Considerations for
RNAi Therapeutic Design
Life Science Technology Symposium
Iselin, NJ
16 September 2009
Dr. Paul Bauer
f...
Pfizer RNAi Therapeutic Unit
 structural modifications
 expanding IP space
 screening and SAR development
 targeting a...
Strategic approach has 3 components:Strategic approach has 3 components:
Design Platform
Delivery Platform
Therapeutic Pro...
4
RNAi Therapeutic Opportunities
Selection Criteria
• clinical product concept
• market assessment
• knowledge of target a...
RNAi Therapeutic Critical Path
5
Sequence Design
& Synthesis
Delivery Design
& Synthesis
Pre-clinical
GLP
Delivery
Assays
...
RNAi Therapeutic Critical Path
6
Sequence Design
& Synthesis
Delivery Design
& Synthesis
Pre-clinical
GLP
Delivery
Assays
...
in silico sequence design
7
Algorithm considerations
• sequence specificity
• splice regions/SNPs
• off-target effects
• t...
mRNA knockdown screening
plated
siRNA
• Mon (20 plates)
choose format (1pt triplicate,
3pt triplicate, 10pt IC50) and
top ...
Bar Chart
R_start
0
20
40
60
80
100
71 366 611 792 969 1089 1180 1275 1350 1402 1528 1779 1852 1943 2140 2364 2411 2687
%k...
Scatter Plot
C7577D_.4nM
-20
0
20
40
60
80
0 10 20 30 40 50 60 70 80
Compare Cell Lines A & B
10
%knockdown@0.4nM
CellLine...
Common modifications and designs
11
modifications designs
5’
5’
3’
3’
5’
5’3’
3’
RISC substrates
Dicer substrates
RNA
DNA
...
Bar Chart
R_start
-20
0
20
40
60
80
1390 1403 1419 1479 1553 1688 1770 1785 1796 1827 1853 1906 1937 1948 1988 2090
Gene W...
Scatter Plot
R_C7576D HIF1a_HUH7.5 % @ 0.4nM
-20
0
20
40
60
80
-10 0 10 20 30 40 50 60 70 80
siRNA Designs #1, #2, and #3
...
RNAi mechanism of action
14
purity of siRNA
stability to nucleases
interaction with delivery vehicle
“Formulation”
entry i...
Formulation
15
• purity
• stability
• interaction with delivery vehicle
• common delivery options for siRNA
from
Dharmacon...
Internalization
16
• fluorescently labeled siRNA
visualized by confocal microscopy
• majority of siRNA lipoplexes
internal...
Association
17
0 10 20 30 40 50 60 70 80 90 100 110
0
10
20
30
40
50
60
70
KDspec.= 3.9± 0.5 nM
[PAZ] (nM)
Intensity(RU)
0...
Variation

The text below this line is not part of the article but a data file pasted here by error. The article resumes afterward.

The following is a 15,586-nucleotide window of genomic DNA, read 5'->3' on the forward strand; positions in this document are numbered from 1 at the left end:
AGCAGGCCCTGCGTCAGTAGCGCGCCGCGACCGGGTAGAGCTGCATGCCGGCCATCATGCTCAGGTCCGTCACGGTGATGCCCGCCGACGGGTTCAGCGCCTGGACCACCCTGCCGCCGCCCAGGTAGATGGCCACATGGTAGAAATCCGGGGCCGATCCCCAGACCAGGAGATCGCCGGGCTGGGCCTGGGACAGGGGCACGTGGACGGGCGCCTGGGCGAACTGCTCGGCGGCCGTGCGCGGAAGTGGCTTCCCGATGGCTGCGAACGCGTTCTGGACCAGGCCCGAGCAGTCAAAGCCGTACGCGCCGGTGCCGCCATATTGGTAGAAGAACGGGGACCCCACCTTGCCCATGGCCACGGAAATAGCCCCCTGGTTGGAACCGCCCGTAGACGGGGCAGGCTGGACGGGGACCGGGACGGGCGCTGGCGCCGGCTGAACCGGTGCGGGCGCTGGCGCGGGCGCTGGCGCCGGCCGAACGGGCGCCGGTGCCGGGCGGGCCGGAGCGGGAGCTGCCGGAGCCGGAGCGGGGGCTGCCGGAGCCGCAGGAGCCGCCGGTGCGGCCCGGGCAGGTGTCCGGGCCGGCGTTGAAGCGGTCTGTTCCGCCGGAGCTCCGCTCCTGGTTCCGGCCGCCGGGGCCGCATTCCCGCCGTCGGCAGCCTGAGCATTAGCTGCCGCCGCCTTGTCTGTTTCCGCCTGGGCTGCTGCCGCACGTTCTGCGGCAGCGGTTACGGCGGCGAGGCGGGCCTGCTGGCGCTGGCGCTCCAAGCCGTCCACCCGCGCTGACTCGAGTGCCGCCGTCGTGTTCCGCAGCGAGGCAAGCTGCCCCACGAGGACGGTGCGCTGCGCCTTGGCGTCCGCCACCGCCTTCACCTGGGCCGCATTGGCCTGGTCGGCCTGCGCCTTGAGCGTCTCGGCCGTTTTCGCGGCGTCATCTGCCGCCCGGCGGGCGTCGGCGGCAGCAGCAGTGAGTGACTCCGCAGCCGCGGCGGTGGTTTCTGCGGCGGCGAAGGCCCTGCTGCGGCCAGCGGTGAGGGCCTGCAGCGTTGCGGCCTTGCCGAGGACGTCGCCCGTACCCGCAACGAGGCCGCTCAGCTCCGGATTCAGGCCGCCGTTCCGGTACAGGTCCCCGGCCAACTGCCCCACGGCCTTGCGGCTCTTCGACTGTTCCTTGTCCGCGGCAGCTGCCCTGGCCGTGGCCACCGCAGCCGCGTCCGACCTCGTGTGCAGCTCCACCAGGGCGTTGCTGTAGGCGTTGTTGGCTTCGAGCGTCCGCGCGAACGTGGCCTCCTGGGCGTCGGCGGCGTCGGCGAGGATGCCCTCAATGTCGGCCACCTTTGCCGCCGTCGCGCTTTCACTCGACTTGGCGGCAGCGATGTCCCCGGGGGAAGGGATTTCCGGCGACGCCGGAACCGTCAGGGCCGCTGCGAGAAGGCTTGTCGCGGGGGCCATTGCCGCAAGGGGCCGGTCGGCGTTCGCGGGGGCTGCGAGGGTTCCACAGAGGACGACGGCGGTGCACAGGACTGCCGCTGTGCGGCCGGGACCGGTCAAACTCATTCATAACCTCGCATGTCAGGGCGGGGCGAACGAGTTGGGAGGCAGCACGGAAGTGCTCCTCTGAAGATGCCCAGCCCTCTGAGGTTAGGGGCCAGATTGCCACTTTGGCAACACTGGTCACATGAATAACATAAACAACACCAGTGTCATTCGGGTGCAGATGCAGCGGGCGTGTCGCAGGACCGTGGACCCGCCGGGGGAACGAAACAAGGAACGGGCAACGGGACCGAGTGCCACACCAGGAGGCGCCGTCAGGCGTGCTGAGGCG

18
• Dicer and Ago2 levels vary between cell lines and
disease states
• mRNA synthesis rates, steady state level...
Accessibility
19Zhang, et al. Nucl. Acids Res. 31:e72 (2003)
• mRNA accessibility site tagging
• microarray profiling
• re...
Activity in vitro
20
position along gene
Assay Conditions:
[mRNA substrate] = 5 nM
[siRNA] = 50 nM
75 µg/mL S100 fraction ...
Considerations for RNAi
Therapeutic Design
21
Part of
Mechanism
Target
Issue?
Cell
Issue?
Design
Issue?
Estimated
Importan...
Acknowledgements
22
• Rob Stanton, Qing Cao, Lingling Shen, Jason Hughes,
Jeremy Little
• Xu Xu, Larry Drew, Meta Foster, ...
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Considerations for RNAi Therapeutic Design

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Considerations for RNAi Therapeutic Design

  1. 1. Considerations for RNAi Therapeutic Design Life Science Technology Symposium Iselin, NJ 16 September 2009 Dr. Paul Bauer former Director of Target Biology, Pfizer RNAi Therapeutic Unit Director of Biology, Forma Therapeutics
  2. 2. Pfizer RNAi Therapeutic Unit  structural modifications  expanding IP space  screening and SAR development  targeting and formulation  RNAi mechanism and processing  disease biology  safety and therapeutic index  PK/PD 2 The RNAi Therapeutic Unit, as part of the Biotherapeutic & Bioinnovation Center, will develop a cutting edge nucleic acid-based drug discovery platform and deliver Phase II clinical successes in Oncology and Metabolic Disease